Start Here

The most useful professional development (PD) I’ve had over these past 10 years in education has been from presentations, workshops, and blogs that have given me a “start here.” It’s usually in the form of someone figuring out a really effective way to do something, then putting it into some kind of ready-to-go format, whether that’s a packaged method, or list of steps. The “start here” works because it’s the culmination of trial, error, and revision. The “start here” works because it represents the essential. When I’ve used someone else’s “start here,” it’s been really effective. Naturally, there’s adaptation and I’ve been able to put my own spin on things, but only after I’ve implemented whatever was presented to me. So what’s the problem?

Some teachers begin to change the “start here” right away.

For example, if I share a cocktail recipe with you called “The Lance Drink,” and upon seeing .25oz Sfumato in the ingredients you decide to just leave it out, you haven’t actually made The Lance Drink. You’ve certainly made a cocktail. It’s close, but something else. You’ve mixed together ingredients of which the outcome is unknown…and there’s a good chance it might not turn out very good. Let’s say you love vodka. It’s in every cocktail you make, no matter what. When I give you my recipe, you sub vodka for The Lance Drink’s rye base. Why? That’s what you’ve always used. It’s what you’ve always done. So you mix…you sip…but you immediately spit it out because vodka is a horrible combination with the other ingredients. You might even say “gee, this Lance Drink isn’t so great.”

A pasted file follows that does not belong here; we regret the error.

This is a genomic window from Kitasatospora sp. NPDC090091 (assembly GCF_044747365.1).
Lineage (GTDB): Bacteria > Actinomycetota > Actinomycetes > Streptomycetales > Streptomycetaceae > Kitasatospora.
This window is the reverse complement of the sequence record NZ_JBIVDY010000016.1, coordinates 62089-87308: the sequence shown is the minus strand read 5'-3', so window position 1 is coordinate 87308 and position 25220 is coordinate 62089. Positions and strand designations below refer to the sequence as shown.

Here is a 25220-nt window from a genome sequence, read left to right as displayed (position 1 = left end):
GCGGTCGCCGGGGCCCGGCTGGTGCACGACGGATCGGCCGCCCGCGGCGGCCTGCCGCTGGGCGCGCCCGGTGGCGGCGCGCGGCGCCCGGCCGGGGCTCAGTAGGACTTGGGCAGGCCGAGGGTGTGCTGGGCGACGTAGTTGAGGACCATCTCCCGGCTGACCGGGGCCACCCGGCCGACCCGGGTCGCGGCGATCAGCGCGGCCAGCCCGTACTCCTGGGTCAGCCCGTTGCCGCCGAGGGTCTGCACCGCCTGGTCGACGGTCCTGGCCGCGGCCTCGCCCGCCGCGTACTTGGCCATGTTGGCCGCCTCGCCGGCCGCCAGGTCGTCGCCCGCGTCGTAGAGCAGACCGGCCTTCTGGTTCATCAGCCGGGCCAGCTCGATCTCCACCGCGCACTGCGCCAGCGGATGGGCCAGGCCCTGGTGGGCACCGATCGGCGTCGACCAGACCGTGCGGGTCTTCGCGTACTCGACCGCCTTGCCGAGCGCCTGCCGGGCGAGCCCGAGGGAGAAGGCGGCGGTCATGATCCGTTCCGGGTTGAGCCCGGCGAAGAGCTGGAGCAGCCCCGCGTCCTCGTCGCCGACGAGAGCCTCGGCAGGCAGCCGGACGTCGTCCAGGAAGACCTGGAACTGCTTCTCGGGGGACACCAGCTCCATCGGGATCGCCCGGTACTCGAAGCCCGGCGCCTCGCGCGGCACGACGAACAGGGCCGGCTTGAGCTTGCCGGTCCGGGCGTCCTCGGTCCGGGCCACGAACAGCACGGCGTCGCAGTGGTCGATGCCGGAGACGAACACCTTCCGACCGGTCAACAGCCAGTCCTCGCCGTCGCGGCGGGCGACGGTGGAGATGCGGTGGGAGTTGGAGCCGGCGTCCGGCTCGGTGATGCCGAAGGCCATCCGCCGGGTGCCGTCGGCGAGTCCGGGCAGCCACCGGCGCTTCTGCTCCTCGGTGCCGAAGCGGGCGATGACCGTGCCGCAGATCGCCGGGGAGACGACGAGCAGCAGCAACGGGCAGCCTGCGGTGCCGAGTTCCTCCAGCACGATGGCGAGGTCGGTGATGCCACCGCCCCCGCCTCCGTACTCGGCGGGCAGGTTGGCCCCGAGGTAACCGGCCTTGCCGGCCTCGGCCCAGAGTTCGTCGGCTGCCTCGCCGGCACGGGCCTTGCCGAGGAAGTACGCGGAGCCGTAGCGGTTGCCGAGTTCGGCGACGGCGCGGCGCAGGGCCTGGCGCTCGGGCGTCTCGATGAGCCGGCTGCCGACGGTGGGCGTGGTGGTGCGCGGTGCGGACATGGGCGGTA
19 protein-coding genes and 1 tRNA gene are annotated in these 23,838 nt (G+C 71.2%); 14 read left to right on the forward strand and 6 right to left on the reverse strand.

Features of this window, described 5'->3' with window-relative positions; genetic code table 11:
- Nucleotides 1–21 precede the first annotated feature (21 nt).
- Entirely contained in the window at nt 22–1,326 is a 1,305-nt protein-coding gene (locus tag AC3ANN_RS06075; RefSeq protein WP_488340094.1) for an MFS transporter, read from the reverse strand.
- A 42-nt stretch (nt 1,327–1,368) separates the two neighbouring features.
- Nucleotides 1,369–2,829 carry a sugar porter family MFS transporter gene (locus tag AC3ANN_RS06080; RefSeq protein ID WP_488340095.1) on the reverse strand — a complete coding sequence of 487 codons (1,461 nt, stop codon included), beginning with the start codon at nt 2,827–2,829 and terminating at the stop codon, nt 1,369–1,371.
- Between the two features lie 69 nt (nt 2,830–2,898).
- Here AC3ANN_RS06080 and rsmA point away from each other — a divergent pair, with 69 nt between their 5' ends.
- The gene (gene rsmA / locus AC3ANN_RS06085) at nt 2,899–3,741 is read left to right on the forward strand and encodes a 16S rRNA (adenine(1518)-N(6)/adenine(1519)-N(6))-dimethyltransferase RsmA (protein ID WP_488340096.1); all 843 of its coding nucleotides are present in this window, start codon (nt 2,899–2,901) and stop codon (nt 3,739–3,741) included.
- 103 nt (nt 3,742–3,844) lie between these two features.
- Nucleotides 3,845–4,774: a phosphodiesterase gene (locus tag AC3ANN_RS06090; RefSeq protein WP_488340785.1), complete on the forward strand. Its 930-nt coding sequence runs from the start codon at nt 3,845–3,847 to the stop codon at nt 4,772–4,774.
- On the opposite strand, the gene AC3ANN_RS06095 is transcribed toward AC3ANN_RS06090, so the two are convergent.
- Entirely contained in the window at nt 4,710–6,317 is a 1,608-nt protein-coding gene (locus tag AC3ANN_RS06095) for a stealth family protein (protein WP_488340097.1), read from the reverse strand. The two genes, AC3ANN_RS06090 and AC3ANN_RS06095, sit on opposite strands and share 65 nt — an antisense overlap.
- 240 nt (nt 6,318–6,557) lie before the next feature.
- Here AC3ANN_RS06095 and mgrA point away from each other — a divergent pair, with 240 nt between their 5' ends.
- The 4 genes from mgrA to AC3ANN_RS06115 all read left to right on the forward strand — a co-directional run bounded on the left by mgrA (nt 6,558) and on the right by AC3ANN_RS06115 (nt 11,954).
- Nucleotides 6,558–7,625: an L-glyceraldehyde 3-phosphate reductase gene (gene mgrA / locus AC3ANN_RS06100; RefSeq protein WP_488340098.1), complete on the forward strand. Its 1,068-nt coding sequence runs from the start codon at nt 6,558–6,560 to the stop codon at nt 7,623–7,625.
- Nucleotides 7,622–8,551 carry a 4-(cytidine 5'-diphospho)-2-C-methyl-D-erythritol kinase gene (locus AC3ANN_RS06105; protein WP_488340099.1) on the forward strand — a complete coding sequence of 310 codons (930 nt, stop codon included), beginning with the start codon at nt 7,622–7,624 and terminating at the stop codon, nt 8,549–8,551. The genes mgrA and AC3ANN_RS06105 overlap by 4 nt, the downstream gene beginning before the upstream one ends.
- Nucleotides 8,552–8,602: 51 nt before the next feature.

Teaching is a bit like that.

Instead of going with something tried and true, teachers tend to hold onto stuff that just doesn’t mix, not giving the “start here” a real chance. Sometimes, they might go as far as to claim that the “start here” doesn’t work (or whatever), mischaracterizing whatever was presented to them. In the worst of cases, other teachers that never got the original “start here” just listen to the ones who changed something right away, and shun the changed version before they can try the original, effective one.

The next steps—for anyone who works with these teachers—become searching for how to reconcile old principles in the changed version with new ones that the original “start here” was based on. Sometimes there’s no solution. The principles are too conflicting. Sad. Yet it all could’ve been avoided by just taking the “start here” and rolling with it. I’ve actually heard back from teachers who’ve experienced both, mostly when it comes to grading practices. Instead of rolling with the “start here,” they tried some weird combo, thought things didn’t work, then gave up only to revert to old ways. Then, sometime later, they gave things another try—exactly how it was presented—and come to find out they’re all of a sudden embracing the change. Again, it all could’ve been avoided.

So, in sticking with the metaphor, what’s your vodka? Let go of that, and why not give rye a try next time?

The More You Hold Onto, The Harder The Shift